New "I am Scientist" Podcast episode about mental health of PhD students

As PhD students we often get asked, “Hey, how is your thesis going?”
This question can often create a lot of pressure even if it is well-intended. I had the great pleasure to discuss this topic with two of the authors of the paper that has been published in 2023 about the mental health of PhD students. 
Julian Friedrich and Markus Kleinhansl are part of the PhD initiative “Sustainability” in Tübingen, which has actively engaged in various sustainability projects. They also created a survey focusing on the working habits and mental health of PhD students. They found, among other things, that 31.3% of the participants work 45 hours or more and that one third of the PhD students is at risk of major depression. During the podcast, we discuss the causes of stress among PhD students and how this pressure can sometimes lead to crisis situations. We also talk about practical techniques to manage stress and overcome the “imposter” feeling many of us experience.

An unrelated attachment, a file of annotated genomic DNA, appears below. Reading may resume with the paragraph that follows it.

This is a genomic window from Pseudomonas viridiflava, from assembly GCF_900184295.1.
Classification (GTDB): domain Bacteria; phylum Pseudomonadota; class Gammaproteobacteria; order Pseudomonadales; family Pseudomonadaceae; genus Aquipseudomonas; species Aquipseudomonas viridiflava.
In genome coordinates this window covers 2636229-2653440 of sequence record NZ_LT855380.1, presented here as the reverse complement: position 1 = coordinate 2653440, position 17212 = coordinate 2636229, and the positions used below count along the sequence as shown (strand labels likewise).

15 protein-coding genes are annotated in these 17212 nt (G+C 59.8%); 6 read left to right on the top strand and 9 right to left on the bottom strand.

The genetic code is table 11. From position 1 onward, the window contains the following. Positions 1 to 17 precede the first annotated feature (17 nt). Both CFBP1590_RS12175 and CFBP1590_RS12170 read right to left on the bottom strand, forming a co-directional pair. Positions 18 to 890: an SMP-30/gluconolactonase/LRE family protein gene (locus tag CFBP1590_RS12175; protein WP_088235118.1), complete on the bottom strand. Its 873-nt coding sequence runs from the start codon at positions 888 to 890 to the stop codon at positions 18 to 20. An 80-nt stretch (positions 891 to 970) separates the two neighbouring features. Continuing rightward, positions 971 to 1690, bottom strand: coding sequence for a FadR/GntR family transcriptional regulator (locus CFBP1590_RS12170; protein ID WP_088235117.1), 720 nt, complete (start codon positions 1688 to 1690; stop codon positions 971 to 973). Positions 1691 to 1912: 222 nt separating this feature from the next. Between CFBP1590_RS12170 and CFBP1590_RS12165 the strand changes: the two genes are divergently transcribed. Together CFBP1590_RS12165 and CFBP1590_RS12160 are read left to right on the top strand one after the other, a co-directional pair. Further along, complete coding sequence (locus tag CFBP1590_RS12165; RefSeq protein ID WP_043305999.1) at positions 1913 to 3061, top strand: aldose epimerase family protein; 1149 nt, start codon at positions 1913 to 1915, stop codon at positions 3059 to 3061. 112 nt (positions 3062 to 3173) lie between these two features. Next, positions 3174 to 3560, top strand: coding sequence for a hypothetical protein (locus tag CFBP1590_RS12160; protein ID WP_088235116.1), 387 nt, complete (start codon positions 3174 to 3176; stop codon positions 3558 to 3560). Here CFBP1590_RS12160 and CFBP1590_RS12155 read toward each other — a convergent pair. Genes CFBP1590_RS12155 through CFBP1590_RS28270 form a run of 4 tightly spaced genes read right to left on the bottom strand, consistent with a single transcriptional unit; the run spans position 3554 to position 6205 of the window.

I joined the “I AM SCIENTIST” podcast team last year. It was started by Daniel Hölle and Philipp Hubert, and since then, the three of us have had a lot of fun working together and grow this project. In the podcast, we interview PhD students about the science they are passioned about, their day-to-day life as researchers, and what personally drives them. All our efforts for this podcast happens in our freetime, and we (so far) only produce episodes in German for our listeners there.Recording this episode on mental health was an opportunity for me to raise awareness on important issues, reach more people, and make a difference.

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Lisa Schmors is a PhD student in the Department of Data Science at the Hertie Institute for AI in Brain Health at the University of Tübingen and an IMPRS-IS scholar , interested in computational neuroscience and statistical modelling. In her work, she uses statistical models to investigate cortico-thalamic feedback to contribute to a general computational model of visual processing in the mammalian brain. In addition, she utilizes clustering algorithms to identify different cell types in the lateral habenula, analyzing functional and morphological data.


Data Science

Research Group

Neuronal Modeling